Spring is in the air, and while we get ready to embrace the warm days of summer, we should also brace ourselves for the financial challenges that lie ahead. Giving your budget a good spring clean is a great place to start.
With a double digit fuel price increase expected in September, consumers are faced with yet another financial blow. Combine this with inflation and keeping budgets in check becomes more important than ever.
Here are 10 tips for reviving and refreshing your finances:
1. Update your income and expenses
By this time of year, many people will have received their annual increase. Have you adjusted your budget accordingly? If the last time you reviewed your budget was in January, consider the significant changes that have taken place since then, like the Vat increase and the numerous petrol price increases. An up-to-date budget gives you a good idea of where you need to save more, or where you now have a couple of rands free to pay off debt a bit faster.
2. Be smart with your spending
It’s not always easy to keep track of your spending, especially when making payments and purchases happens at the tap of a card or a click of the mouse. Luckily, advancements in technology have also made tracking your spending easy too. Take advantage are various budget planners and apps available like 22seven, MyFinancialLife, Spending Tracker.
3. Make some changes behind the wheel
There’s nothing you can do about the petrol price increase but there are things you can do to help your tank go further. Did you know that at 110km/h your car uses up to 25% more fuel than it would cruising at a more moderate 90km/h? Add to this: keeping a safe following distance, avoiding harsh braking and acceleration, and regular vehicle maintenance checks, and you could reduce your fuel spend significantly.
4. Update your insurance
Now is the perfect time to ensure that your home contents insurance is up-to-date. If you’ve bought new items for your home, the amount you’re currently insured for may not be sufficient and you could be underinsured. On the flipside, some items may have devalued, you may have sold items or downsized and may want to reduce your home contents cover, which could save you a substantial amount of money
5. Delete unnecessary and outdated fees
Are you paying subscription fees for magazines you don’t read? Membership fees for a gym you never go to? Fees for a bank account you no longer use? This is wasted money that could be going towards saving or paying off debt, so cancel these to free up extra cash.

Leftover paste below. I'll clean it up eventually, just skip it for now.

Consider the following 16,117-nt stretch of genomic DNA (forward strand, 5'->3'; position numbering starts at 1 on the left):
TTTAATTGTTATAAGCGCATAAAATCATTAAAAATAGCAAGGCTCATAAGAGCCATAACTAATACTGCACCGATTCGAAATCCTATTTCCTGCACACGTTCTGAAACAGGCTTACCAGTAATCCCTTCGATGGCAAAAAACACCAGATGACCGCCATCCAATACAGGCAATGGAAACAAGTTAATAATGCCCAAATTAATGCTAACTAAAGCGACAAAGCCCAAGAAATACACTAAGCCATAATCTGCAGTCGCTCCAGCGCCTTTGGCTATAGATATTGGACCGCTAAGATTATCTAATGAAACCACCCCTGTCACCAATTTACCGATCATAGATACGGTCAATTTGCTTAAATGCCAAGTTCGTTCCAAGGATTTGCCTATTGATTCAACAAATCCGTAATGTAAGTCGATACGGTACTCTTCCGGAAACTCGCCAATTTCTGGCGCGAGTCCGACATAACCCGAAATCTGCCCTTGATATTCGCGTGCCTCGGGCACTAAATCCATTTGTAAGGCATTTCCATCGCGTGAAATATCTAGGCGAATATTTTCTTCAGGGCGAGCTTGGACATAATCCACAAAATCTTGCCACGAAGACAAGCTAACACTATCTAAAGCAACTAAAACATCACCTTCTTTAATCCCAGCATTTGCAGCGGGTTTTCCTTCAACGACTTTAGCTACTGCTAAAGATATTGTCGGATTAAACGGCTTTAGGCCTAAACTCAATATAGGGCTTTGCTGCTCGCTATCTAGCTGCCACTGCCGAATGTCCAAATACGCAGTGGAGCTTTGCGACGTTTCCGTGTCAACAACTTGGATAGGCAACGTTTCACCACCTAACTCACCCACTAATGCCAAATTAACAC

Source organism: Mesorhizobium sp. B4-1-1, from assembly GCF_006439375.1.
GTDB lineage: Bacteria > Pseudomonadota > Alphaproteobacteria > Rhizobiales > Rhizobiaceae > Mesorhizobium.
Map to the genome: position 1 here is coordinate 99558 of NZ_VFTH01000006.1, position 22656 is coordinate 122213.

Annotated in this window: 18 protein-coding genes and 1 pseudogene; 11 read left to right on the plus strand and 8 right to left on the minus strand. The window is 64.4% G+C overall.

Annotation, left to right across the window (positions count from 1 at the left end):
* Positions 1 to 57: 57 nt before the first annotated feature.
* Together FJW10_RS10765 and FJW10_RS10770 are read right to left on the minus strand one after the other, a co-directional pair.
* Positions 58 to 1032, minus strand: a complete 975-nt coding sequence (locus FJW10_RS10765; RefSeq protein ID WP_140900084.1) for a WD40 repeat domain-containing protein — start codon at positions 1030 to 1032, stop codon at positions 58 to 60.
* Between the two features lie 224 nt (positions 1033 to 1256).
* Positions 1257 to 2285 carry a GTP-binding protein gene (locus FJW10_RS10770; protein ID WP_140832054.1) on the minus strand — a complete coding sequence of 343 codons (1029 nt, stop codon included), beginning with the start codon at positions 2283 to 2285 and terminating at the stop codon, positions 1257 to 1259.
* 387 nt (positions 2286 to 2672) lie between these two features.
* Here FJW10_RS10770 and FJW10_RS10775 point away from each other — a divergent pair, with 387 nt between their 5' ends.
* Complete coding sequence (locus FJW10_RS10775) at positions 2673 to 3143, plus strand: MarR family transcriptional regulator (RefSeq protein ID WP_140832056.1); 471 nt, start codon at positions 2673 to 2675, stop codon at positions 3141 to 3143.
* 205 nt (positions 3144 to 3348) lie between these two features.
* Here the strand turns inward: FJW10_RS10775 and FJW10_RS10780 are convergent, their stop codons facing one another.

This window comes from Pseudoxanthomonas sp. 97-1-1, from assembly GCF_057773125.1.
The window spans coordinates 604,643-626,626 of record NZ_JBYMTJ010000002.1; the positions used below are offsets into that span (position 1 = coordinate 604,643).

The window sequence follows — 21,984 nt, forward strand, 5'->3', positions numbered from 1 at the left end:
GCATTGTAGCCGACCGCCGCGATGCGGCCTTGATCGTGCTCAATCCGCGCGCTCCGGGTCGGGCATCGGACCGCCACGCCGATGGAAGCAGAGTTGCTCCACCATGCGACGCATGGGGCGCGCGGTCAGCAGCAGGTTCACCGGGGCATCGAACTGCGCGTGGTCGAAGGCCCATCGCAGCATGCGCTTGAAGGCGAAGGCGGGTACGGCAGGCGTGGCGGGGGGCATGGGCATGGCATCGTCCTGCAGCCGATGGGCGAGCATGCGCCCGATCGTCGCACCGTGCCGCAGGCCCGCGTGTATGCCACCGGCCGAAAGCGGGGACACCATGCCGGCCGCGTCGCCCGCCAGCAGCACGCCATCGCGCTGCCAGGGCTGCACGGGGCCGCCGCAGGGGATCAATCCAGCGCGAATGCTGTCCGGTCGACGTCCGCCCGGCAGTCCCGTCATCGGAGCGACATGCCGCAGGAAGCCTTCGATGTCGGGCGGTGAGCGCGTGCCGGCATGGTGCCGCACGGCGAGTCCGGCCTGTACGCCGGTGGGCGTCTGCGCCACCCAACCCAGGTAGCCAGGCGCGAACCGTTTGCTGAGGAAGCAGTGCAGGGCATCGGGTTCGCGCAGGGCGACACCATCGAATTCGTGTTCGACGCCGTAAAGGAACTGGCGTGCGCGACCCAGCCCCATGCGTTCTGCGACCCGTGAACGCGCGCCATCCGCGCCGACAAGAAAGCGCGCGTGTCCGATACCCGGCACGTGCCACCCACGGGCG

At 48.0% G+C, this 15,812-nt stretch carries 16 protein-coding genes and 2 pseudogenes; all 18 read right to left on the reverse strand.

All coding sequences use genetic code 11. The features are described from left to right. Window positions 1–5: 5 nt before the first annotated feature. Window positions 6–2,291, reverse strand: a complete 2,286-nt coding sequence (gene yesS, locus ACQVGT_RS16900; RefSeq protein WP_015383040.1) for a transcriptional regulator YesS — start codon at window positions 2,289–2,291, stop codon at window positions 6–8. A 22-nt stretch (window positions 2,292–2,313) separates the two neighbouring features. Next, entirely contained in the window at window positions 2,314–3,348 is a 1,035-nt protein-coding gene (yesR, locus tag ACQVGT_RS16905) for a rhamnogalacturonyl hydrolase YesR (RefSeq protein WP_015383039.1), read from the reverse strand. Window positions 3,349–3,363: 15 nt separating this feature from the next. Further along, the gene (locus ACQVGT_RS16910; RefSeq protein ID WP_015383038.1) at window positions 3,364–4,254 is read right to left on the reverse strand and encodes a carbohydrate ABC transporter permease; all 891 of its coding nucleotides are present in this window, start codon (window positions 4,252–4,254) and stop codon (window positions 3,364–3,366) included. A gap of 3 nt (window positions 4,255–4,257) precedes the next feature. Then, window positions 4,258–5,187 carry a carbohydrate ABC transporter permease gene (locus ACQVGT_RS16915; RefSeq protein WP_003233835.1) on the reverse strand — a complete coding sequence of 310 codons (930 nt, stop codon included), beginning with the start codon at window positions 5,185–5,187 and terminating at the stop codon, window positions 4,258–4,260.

6. Budget for debt repayments
From credit cards to store cards, it’s easy to get carried away buying on credit. Go through all your statements and pay off outstanding debts or at least put a plan in place to do so. It’s a good idea to pay off debt with the highest interest rate first. So if you have a mortgage bond at an interest rate of 10%, a retail card at a rate of 20% and a personal loan at a rate of 25%, pay off the loan first.
7. Kick bad habits
From piling up paperwork and not keeping accurate records, to slacking on saving, we’ve all done it from time to time but when it becomes a habit, it’s time to take action and make a change. So wherever there are areas to improve, like brushing up on your admin skills or revisiting your saving goals, there’s something that each of us can do to improve our financial health.
8. Compromise and reprioritise
That pricey perfume, those designer sneakers, and those many meals out… they all add up and sometimes that leaves you making compromises where you shouldn’t. So to ensure you have enough money for the things you and your family need first, and then compromise on the things you want – find a more affordable fragrance, do without the sneakers or have less meals out a month.
9. Reap from your rewards programmes
Many of us are part of loyalty programmes offered by entities from banks and supermarkets to healthcare providers. Understanding how to make the most out of these programmes is critical to really enjoying their benefits – from earning the most amount of points to receiving the highest possible discount or cash back. Read the terms and conditions and frequently asked questions on the relevant websites to ensure you know exactly how and when you should be rewarded.
10. Stick to your saving goals
Saving is hard but it’s not impossible! There are many different ways to save from setting up a monthly debit order to an investment account and opening a tax-free savings account to increasing your pension fund contribution and requesting the 13th cheque option from your employer. It’s best to build savings into your budget as a non-negotiable monthly expense, which should help you to be more disciplined and save more.
Implementing simple changes like taking advantage of technology, kicking bad habits and saying goodbye to unnecessary expenses will go a long way to regaining and maintaining control of your budget – putting the spring back in your financial step.
Susan Steward, marketing manager of Budget Insurance.